According to a New York Times article by Eric Lichtblau and Motoko Rich, “N.R.A. Envisions ‘a Good Guy With a Gun’ in Every School,” the N.R.A. first blamed the recent shootings on “violent video games, the news media and lax law enforcement.” Then it announced that in order to cease shootings in schools, there should be armed security officers at every school in the country. The N.R.A. even called on Congress to make this plan happen. About a week later, the N.R.A. President clarified the original position of the group saying that “Whether an individual school wants that kind of protection or doesn’t want that kind of protection is really up to the individual school.”

Currently, about a third of the public schools in the country have some sort of armed security. However, after the N.R.A.’s call to arms, many more schools are considering it, including the school district I grew up in.  However, not everyone agrees that schools should employ armed guards. New Jersey Governor Chris Christie said that arming schools would not make them safer.  Connecticut Governor Daniel Malloy said that “Freedom is not a handgun on the hip of every teacher and security should not mean a guard posted outside every classroom.” The New York City Police Commissioner Ray Kelly said that he “doesn’t think you’re going to be able to stop someone bent on suicide just by having an armed person there.” Additionally, there was an armed guard during the Columbine tragedy, but that did not stop the shooting.

Another concern about armed guards in schools is the risk of someone else getting a hold of their firearms. In fact, just a couple weeks ago, a Michigan armed guard left his firearm, thankfully unloaded, in a bathroom used by students. Putting more guns in schools is not the answer to keeping our children safe at school, the mall, or the movie theater. I couldn’t say it any better than the reigning Miss America, Mallory Hagan, when she answered an interview question about armed guards in schools during the competition with “I don’t think the proper way to fight violence is with violence.”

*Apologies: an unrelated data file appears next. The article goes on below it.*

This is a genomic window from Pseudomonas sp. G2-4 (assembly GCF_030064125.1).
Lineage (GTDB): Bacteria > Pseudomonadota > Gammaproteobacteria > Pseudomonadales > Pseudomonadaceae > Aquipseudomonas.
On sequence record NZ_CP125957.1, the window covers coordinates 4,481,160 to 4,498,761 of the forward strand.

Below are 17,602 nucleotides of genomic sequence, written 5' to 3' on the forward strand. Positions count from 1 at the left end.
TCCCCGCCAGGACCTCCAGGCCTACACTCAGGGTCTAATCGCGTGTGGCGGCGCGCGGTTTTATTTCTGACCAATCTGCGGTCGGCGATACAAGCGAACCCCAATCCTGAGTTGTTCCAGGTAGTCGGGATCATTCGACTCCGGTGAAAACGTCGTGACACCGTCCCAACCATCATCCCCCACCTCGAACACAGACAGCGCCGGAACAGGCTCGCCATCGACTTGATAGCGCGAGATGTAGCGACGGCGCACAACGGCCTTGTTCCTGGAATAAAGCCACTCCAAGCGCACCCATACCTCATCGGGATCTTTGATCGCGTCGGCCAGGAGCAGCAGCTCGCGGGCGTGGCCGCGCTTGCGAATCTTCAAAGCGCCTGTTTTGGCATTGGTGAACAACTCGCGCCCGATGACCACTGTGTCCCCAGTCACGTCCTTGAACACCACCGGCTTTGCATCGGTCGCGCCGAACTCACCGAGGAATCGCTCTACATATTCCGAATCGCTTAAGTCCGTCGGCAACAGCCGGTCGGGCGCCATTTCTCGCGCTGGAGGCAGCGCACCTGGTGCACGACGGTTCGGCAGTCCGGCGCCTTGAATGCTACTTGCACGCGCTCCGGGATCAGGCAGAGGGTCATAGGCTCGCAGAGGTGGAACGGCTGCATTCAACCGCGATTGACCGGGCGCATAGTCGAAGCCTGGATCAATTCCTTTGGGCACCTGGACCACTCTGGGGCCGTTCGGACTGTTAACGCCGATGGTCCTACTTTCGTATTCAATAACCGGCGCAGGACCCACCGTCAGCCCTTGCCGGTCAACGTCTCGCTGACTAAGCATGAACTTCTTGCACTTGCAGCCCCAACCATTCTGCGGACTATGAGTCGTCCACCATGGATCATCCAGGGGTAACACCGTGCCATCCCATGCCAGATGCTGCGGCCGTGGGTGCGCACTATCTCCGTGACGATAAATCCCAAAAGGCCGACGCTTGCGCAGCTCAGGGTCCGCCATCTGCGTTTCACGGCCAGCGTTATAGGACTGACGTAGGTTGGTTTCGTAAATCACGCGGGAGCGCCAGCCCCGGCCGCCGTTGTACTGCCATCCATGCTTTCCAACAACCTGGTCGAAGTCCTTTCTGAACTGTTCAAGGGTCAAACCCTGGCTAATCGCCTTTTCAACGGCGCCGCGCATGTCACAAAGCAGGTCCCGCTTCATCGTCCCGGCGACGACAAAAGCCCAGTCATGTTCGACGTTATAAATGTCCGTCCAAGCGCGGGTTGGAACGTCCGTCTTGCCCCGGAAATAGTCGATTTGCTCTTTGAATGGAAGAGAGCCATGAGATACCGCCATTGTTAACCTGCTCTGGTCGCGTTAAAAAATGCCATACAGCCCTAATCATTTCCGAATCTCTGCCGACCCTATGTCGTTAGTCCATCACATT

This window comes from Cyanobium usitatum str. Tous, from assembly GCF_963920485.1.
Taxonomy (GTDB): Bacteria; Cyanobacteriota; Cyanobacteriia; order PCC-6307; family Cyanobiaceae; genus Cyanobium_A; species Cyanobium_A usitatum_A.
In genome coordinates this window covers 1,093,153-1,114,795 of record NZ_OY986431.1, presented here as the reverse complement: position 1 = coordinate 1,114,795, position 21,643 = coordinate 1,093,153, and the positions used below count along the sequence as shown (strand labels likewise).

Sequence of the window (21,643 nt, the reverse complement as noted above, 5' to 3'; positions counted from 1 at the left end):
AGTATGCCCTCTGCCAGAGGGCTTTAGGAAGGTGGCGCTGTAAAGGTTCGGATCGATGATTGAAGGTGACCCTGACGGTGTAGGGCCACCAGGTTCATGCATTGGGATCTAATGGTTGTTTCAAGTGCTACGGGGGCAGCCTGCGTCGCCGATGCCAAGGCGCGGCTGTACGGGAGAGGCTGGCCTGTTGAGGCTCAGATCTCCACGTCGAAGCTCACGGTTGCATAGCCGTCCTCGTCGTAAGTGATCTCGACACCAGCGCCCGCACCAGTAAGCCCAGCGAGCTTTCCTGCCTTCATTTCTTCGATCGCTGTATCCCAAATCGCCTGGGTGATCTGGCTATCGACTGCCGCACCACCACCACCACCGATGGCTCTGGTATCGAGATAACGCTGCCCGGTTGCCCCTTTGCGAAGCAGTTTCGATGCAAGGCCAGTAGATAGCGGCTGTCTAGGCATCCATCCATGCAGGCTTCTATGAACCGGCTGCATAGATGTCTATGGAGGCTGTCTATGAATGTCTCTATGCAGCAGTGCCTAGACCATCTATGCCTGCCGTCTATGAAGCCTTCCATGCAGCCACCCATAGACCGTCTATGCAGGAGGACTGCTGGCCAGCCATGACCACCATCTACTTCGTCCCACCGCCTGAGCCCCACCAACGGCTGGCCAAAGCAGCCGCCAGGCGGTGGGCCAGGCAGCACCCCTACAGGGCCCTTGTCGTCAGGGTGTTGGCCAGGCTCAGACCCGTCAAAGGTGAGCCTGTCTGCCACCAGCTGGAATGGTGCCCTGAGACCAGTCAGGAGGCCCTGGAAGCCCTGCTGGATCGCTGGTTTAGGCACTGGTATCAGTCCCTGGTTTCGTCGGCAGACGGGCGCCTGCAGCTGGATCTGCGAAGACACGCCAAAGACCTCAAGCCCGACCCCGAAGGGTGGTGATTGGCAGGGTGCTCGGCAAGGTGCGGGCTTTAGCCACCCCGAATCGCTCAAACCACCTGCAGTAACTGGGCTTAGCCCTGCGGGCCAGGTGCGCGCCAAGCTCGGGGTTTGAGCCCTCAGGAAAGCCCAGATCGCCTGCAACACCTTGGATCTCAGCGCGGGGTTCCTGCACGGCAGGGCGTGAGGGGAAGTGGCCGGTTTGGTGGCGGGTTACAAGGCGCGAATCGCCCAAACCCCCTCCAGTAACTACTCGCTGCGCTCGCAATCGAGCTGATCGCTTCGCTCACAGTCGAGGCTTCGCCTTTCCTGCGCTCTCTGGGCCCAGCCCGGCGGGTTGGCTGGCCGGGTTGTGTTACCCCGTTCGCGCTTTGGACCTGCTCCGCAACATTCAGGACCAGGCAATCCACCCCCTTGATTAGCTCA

Yes, these tragedies are all too common and should not be happening. Yes, our schools need to be safe. However, the answer is not armed guards. What is the answer you may ask? There may not be a clear cut answer and that is terrifying, but what is more terrifying is putting more guns in our schools. A solution to stop school shootings will depend on each individual school and its environment. However, an across the board hiring of armed guards is not the correct solution to this problem.

Monday’s Children and the Law News Roundup

Teen Shooter Targeted Two Classmates He Believed Bullied Him at Taft Union High School in CA, NY Daily News

A student who believed he was the victim of bullying opened fire with a shotgun in a central California high school on Thursday, critically wounding one student and narrowly missing another before being talked down by a “heroic” teacher, law enforcement said.  The teacher suffered a pellet to the head and is expected to recover, Kern County Sheriff Donny Youngblood said during a news conference. At least two other students were lightly hurt in the panic after shots erupted around 9:30 a.m. inside Taft Union High School, in Taft, Calif., about 40 miles south of Bakersfield.

Youngblood told reporters that he could not confirm whether the suspect had indeed been bullied at the school.

Phoenix Group Targets Graffiti Laws, The Arizona Republic

As Arizona cities, lobbyists, unions and activist groups firm up their legislative goals for 2013, a group of Phoenix residents is looking for a little help with graffiti.

Phoenix’s Anti-Graffiti Task Force hopes the Legislature, which convenes Monday, will consider a proposal that includes additional penalties for offenders and new requirements for stores that sell graffiti materials.

Vatican Criticizes Court Ruling on Gays’ Children, The Seattle Times

The Vatican is pressing its opposition to gay marriage, insisting Saturday that children should grow up with a father and a mother after Italy’s high court upheld a lower court ruling and granted custody of a child to his gay mother.

In its decision Friday, the Court of Cassation said there was no “scientific certainty or experience-based data” to support the father’s claims that the child’s development was being damaged by living with his mother and her female partner. Such an argument was “mere prejudice,” the court said.